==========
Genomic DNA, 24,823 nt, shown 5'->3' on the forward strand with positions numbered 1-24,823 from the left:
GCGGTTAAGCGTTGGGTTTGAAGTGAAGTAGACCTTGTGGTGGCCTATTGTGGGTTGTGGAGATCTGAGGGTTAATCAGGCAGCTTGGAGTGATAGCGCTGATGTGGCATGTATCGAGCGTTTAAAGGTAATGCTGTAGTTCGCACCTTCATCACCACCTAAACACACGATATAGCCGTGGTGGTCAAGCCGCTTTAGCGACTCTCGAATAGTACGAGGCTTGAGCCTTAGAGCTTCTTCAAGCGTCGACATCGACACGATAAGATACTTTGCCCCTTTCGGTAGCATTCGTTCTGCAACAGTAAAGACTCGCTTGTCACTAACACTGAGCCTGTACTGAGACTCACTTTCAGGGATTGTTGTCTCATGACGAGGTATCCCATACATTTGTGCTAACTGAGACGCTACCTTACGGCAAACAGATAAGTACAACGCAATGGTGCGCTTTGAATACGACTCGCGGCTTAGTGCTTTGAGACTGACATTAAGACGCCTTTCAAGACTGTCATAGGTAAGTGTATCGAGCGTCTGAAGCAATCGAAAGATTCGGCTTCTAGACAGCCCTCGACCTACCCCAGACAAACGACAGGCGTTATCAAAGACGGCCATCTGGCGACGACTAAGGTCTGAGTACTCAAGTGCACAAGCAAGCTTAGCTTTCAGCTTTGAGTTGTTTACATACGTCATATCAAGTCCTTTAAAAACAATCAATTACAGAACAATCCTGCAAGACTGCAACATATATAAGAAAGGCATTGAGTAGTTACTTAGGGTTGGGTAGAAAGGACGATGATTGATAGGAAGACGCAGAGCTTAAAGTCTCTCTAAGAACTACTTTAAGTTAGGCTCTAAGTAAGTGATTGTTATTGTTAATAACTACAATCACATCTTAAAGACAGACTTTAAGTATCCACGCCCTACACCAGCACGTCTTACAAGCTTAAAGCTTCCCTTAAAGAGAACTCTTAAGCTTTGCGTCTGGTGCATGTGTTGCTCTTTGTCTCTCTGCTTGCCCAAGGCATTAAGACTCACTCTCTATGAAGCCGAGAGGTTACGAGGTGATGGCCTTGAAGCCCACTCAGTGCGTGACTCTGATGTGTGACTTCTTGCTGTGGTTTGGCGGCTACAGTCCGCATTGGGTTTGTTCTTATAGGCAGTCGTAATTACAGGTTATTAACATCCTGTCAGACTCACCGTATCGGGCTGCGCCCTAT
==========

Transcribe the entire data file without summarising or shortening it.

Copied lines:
Genomic DNA, 24,823 nt, shown 5'->3' on the forward strand with positions numbered 1-24,823 from the left:
GCGGTTAAGCGTTGGGTTTGAAGTGAAGTAGACCTTGTGGTGGCCTATTGTGGGTTGTGGAGATCTGAGGGTTAATCAGGCAGCTTGGAGTGATAGCGCTGATGTGGCATGTATCGAGCGTTTAAAGGTAATGCTGTAGTTCGCACCTTCATCACCACCTAAACACACGATATAGCCGTGGTGGTCAAGCCGCTTTAGCGACTCTCGAATAGTACGAGGCTTGAGCCTTAGAGCTTCTTCAAGCGTCGACATCGACACGATAAGATACTTTGCCCCTTTCGGTAGCATTCGTTCTGCAACAGTAAAGACTCGCTTGTCACTAACACTGAGCCTGTACTGAGACTCACTTTCAGGGATTGTTGTCTCATGACGAGGTATCCCATACATTTGTGCTAACTGAGACGCTACCTTACGGCAAACAGATAAGTACAACGCAATGGTGCGCTTTGAATACGACTCGCGGCTTAGTGCTTTGAGACTGACATTAAGACGCCTTTCAAGACTGTCATAGGTAAGTGTATCGAGCGTCTGAAGCAATCGAAAGATTCGGCTTCTAGACAGCCCTCGACCTACCCCAGACAAACGACAGGCGTTATCAAAGACGGCCATCTGGCGACGACTAAGGTCTGAGTACTCAAGTGCACAAGCAAGCTTAGCTTTCAGCTTTGAGTTGTTTACATACGTCATATCAAGTCCTTTAAAAACAATCAATTACAGAACAATCCTGCAAGACTGCAACATATATAAGAAAGGCATTGAGTAGTTACTTAGGGTTGGGTAGAAAGGACGATGATTGATAGGAAGACGCAGAGCTTAAAGTCTCTCTAAGAACTACTTTAAGTTAGGCTCTAAGTAAGTGATTGTTATTGTTAATAACTACAATCACATCTTAAAGACAGACTTTAAGTATCCACGCCCTACACCAGCACGTCTTACAAGCTTAAAGCTTCCCTTAAAGAGAACTCTTAAGCTTTGCGTCTGGTGCATGTGTTGCTCTTTGTCTCTCTGCTTGCCCAAGGCATTAAGACTCACTCTCTATGAAGCCGAGAGGTTACGAGGTGATGGCCTTGAAGCCCACTCAGTGCGTGACTCTGATGTGTGACTTCTTGCTGTGGTTTGGCGGCTACAGTCCGCATTGGGTTTGTTCTTATAGGCAGTCGTAATTACAGGTTATTAACATCCTGTCAGACTCACCGTATCGGGCTGCGCCCTAT